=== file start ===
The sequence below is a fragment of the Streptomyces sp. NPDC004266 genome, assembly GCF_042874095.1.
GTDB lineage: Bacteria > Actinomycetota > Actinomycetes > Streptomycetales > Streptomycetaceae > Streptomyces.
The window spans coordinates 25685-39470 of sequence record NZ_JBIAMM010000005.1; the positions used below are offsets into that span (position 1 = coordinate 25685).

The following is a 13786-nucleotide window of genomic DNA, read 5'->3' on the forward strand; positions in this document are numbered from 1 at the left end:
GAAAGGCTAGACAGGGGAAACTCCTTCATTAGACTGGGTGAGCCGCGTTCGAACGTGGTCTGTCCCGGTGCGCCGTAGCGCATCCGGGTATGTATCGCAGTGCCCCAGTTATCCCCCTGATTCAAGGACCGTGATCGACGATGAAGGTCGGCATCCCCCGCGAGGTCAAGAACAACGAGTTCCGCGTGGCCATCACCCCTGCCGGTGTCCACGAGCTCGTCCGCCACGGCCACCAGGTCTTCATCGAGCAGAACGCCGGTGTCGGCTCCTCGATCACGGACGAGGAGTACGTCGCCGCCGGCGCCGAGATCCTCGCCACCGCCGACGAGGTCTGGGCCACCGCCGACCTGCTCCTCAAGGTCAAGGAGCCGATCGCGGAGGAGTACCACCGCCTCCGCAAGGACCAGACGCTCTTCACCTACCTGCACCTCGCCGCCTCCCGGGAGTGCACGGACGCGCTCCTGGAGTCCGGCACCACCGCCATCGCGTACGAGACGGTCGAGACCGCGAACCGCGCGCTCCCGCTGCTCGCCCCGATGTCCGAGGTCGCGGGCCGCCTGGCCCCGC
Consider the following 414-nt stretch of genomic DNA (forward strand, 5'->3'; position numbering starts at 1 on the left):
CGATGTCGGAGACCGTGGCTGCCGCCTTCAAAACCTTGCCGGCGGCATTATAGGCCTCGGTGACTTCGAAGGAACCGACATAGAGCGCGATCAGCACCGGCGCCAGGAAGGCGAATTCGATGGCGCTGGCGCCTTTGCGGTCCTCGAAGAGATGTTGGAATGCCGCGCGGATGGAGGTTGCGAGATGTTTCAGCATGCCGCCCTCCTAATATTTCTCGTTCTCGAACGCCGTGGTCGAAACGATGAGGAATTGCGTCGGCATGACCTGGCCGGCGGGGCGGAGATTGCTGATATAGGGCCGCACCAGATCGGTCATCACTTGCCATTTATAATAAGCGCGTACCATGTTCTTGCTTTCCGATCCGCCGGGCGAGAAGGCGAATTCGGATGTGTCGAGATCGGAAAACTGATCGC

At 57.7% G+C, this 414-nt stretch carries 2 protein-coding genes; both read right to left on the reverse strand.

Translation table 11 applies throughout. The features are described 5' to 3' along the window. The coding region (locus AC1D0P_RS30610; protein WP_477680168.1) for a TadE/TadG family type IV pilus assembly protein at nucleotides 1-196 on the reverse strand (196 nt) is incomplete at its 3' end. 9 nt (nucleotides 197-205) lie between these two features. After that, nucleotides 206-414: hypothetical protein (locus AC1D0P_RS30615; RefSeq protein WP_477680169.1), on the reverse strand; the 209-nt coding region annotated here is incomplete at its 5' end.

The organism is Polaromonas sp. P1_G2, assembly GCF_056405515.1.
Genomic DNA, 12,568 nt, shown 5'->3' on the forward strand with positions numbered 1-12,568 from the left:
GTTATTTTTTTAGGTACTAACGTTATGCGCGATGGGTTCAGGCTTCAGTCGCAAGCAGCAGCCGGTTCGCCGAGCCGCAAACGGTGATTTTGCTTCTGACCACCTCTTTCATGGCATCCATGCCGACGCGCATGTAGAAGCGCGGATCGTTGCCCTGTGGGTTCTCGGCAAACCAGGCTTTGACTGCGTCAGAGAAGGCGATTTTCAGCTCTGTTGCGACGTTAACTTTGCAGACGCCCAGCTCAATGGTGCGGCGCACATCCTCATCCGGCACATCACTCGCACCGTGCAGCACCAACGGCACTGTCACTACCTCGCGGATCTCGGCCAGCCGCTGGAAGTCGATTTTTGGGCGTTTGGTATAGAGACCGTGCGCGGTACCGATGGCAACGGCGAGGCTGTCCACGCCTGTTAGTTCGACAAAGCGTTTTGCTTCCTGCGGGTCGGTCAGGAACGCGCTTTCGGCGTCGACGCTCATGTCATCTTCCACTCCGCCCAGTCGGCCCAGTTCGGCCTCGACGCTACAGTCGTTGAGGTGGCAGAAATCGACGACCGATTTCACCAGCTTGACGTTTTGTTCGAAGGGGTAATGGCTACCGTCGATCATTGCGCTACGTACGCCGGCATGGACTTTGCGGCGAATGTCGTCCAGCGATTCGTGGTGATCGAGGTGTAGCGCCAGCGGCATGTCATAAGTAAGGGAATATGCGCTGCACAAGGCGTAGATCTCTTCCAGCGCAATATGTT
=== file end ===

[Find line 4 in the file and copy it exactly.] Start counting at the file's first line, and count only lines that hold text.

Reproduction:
The following is a 13786-nucleotide window of genomic DNA, read 5'->3' on the forward strand; positions in this document are numbered from 1 at the left end: